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Acta botánica mexicana

On-line version ISSN 2448-7589Print version ISSN 0187-7151


ARANGO, Angélica M et al. Effect of the spider Peucetia viridans (Oxyopidae) on floral visitors and seed set of Cnidoscolus multilobus (Euphorbiaceae). Act. Bot. Mex [online]. 2012, n.100, pp.1-14. ISSN 2448-7589.

We studied the interaction between the plant Cnidoscolus multilobus, its floral visitors and the predator spider Peucetia viridans. The diet of P. viridans was composed exclusively of arthropods (spiders 32%, insects 68%). Body length of prey was 5.9 ± 1.0 mm, and prey size range was 11.0 ± 0.4 mm (i.e. 0.14-1.3 times larger than the spider). Based on feeding frequency and time available for prey capture and feeding, one spider may capture up to 3.9 prey items per day, depending on the time of year. From June to October 1998 we tested the number of floral visits affected by the presence or absence of spiders (visual effect). Four treatments were tested on inflorescences: (1) no spiders, (2) with spider, (3) with modified spider (carapace painted red), and (4) with decoy spider. We found two patterns depending on the response of floral visitors to "invisible" spider treatments (with and no spiders) and "visible" spider treatments (painted and decoy). These patterns were closely associated with the abundance of visitors. Using panicle enclosures, we estimated the effect of spider presence on seed set. In months with lower abundance of floral visitors (June, July and October), panicles without spiders had significantly more seeds than those with spiders. Whereas in August and September, the months with the highest number of floral visitors, there were no significant differences between treatments. Our results suggest that floral visitors were able to recognize visible spiders and avoid the inflorescences that have them, but were unable to recognize the presence of unpainted P. viridans. Since many of those visitors are potential pollinators, spider presence may indirectly decrease seed set by C. multilobus on months when floral visitors are less abundant.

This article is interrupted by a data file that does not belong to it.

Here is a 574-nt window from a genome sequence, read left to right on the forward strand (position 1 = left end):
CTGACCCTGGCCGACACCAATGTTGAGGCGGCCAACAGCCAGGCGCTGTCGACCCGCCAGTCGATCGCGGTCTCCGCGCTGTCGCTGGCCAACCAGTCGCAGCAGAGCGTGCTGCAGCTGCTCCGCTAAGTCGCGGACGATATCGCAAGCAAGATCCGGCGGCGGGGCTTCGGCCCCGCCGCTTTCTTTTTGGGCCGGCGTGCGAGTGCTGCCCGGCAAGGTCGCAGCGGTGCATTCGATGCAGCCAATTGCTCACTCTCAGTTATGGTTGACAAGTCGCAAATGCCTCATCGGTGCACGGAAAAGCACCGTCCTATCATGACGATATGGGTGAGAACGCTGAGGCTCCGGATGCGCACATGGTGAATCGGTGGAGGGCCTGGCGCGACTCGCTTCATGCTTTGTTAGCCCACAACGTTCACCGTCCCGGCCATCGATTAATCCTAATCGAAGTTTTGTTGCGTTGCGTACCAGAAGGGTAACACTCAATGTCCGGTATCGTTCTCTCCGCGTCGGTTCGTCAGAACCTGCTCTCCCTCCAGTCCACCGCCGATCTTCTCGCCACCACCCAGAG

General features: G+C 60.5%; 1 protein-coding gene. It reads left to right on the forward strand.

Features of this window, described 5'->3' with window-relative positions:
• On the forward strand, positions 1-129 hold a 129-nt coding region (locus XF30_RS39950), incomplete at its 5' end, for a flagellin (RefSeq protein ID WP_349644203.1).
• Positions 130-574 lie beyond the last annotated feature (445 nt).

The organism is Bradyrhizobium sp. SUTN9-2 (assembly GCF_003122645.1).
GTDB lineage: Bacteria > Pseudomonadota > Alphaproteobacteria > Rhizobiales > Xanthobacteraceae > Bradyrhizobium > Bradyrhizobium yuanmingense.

Keywords : extrafloral nectaries; Mexico; tritrophic systems; Veracruz.

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